Numerous studies have indicated that inflammatory cytokines play a major role in osteoclastogenesis, leading to the bone resorption that is frequently associated with cancers and other diseases. Gene deletion studies have shown that receptor activator of NF-κB ligand (RANKL) is one of the critical mediators of osteoclastogenesis. How RANKL mediates osteoclastogenesis is not fully understood, but an agent that suppresses RANKL signaling has potential to inhibit osteoclastogenesis. In this report, we examine the ability of curcumin (diferuloylmethane), a pigment derived from turmeric, to suppress RANKL signaling and osteoclastogenesis in RAW 264.7 cells, a murine monocytic cell line. Treatment of these cells with RANKL activated NF-κB, and preexposure of the cells to curcumin completely suppressed RANKL-induced NF-κB activation. Curcumin inhibited the pathway leading from activation of IκBα kinase and IκBα phosphorylation to IκBα degradation. RANKL induced osteoclastogenesis in these monocytic cells, and curcumin inhibited both RANKL- and TNF-induced osteoclastogenesis and pit formation. Curcumin suppressed osteoclastogenesis maximally when added together with RANKL and minimally when it was added 2 days after RANKL. Whether curcumin inhibits RANKL-induced osteoclastogenesis through suppression of NF-κB was also confirmed independently, as RANKL failed to activate NF-κB in cells stably transfected with a dominant-negative form of IκBα and concurrently failed to induce osteoclastogenesis. Thus overall these results indicate that RANKL induces osteoclastogenesis through the activation of NF-κB, and treatment with curcumin inhibits both the NF-κB activation and osteoclastogenesis induced by RANKL.
Osteoclasts are multinucleated cells formed by the fusion of mononuclear progenitors of the monocyte/macrophage family and are the major resorptive cell of bone (1). In vitro maturation of macrophages into osteoclasts requires the presence of stromal cells or their osteoblast progeny (2). Extensive research in the last few years has indicated that these accessory cells express M-CSF and receptor for activation of NF-κB (RANK)3 ligand (RANKL) and these are essential and sufficient to promote osteoclastogenesis. Besides M-CSF and RANKL, several other inflammatory cytokines and osteotropic agents including TNF and IL-1β have been implicated in osteoclastogenesis, most likely through the osteoblastic modulation of RANKL, its decoy receptor osteoprotegerin (OPG), and M-CSF (3, 4). The effects of parathyroid hormone and lipopolysaccharides on osteoclastogenesis are also mediated through expression of RANKL.
RANKL is a member of the TNF superfamily (5) that interacts with the cell surface receptor RANK, which in turn recruits TNFR-associated factors (TRAF)1, 2, 3, 5, and 6 (6, 7). By receptor deletion analysis, we and others have shown that sequential recruitment of TRAF6 and NF-κB-inducing kinase by RANK leads to NF-κB activation, and recruitment of TRAF2 leads to c-Jun N-terminal kinase (JNK) activation (8, 9).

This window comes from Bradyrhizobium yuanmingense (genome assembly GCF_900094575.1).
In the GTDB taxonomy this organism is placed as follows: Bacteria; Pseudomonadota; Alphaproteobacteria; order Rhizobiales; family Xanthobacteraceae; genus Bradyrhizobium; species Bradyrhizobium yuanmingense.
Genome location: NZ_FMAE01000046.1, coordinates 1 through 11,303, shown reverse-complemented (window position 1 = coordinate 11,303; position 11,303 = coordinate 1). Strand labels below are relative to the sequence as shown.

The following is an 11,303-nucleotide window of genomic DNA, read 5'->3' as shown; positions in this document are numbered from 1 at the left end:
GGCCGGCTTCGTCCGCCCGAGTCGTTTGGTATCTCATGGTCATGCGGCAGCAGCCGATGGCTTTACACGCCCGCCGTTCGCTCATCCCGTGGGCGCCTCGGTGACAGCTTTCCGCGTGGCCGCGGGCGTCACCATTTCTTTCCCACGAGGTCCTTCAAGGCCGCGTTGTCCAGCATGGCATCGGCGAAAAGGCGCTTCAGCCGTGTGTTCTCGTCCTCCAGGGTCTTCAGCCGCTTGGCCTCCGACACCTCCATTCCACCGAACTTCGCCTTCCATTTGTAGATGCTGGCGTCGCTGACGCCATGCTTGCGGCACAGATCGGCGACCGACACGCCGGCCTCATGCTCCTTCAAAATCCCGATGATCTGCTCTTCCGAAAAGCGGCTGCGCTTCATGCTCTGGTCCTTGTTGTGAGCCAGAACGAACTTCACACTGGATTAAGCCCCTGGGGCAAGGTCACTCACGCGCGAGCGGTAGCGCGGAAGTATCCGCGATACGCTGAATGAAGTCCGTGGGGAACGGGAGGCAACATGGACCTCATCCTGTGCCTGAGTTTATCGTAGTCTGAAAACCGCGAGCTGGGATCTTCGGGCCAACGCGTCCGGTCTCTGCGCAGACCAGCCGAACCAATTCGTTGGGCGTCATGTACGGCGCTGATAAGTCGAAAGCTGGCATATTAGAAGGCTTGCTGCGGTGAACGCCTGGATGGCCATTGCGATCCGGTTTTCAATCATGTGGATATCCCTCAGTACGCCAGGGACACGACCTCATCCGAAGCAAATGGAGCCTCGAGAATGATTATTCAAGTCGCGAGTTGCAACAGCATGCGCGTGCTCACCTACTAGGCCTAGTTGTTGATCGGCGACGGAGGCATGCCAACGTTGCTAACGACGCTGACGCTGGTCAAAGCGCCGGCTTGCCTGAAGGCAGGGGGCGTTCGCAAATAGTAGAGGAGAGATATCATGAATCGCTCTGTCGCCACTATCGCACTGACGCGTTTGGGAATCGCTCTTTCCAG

That RANK can mediate osteoclastogenesis was first demonstrated by Hsu et al. (10). Further gene-deletion analysis of RANK, RANKL, and TRAF6 showed that these genes are positive regulators of osteoclastogenesis (11, 12, 13), whereas OPG, a decoy receptor for RANKL, was found to be a negative regulator of this process (14, 15). Gene-deletion analysis also suggested a critical role of M-CSF, c-fms (M-CSF receptor), and Src in osteoclastogenesis (16, 17, 18).
Although RANKL is known to activate NF-κB, JNK, and p38 and p44/p42 mitogen-activated protein kinase (5, 9, 19, 20), how this cytokine mediates osteoclastogenesis is not fully understood. Furthermore agents that can suppress RANKL signaling can suppress osteoclastogenesis-induced bone loss.
Curcumin, a diferuloylmethane derived from turmeric (Curcuma longa), has been shown to suppress proliferation of a wide variety of tumor cells; to down-regulate transcription factors NF-κB, AP-1, and early growth response gene-1; to suppress the expression of cyclooxygenase-2, lipoxygenase, NO synthase, matrix metalloproteinase-9, urokinase-type plasminogen activator, TNF, chemokines, cell surface adhesion molecules and cyclin D1; to inhibit the expression of growth factor receptors (such as epidermal growth factor receptor and human epidermal growth factor receptor 2); and to inhibit the activity of JNK, protein tyrosine kinases, and several other protein serine/threonine kinases (21). This polyphenol has antioxidant and anti-inflammatory activity and found to suppress tumor initiation, promotion, and metastasis.
The effect of curcumin has been shown by us and others to suppress NF-κB activation induced by various inflammatory stimuli (22, 23, 24), inhibit the activation of IκB kinase (IKK) needed for NF-κB activation (25, 26, 27), and found to be safe in humans even at 8 g per day (28), and we examined the effect of curcumin on RANKL-induced NF-κB activation and on osteoclastogenesis in osteoclast precursor cells. We demonstrate that RANKL induces NF-κB activation through activation of IKK and IκBα phosphorylation and degradation, and curcumin inhibits RANKL-induced NF-κB activation and osteoclastogenesis. The critical role of NF-κB in this process was further confirmed by using a dominant-negative form of IκBα.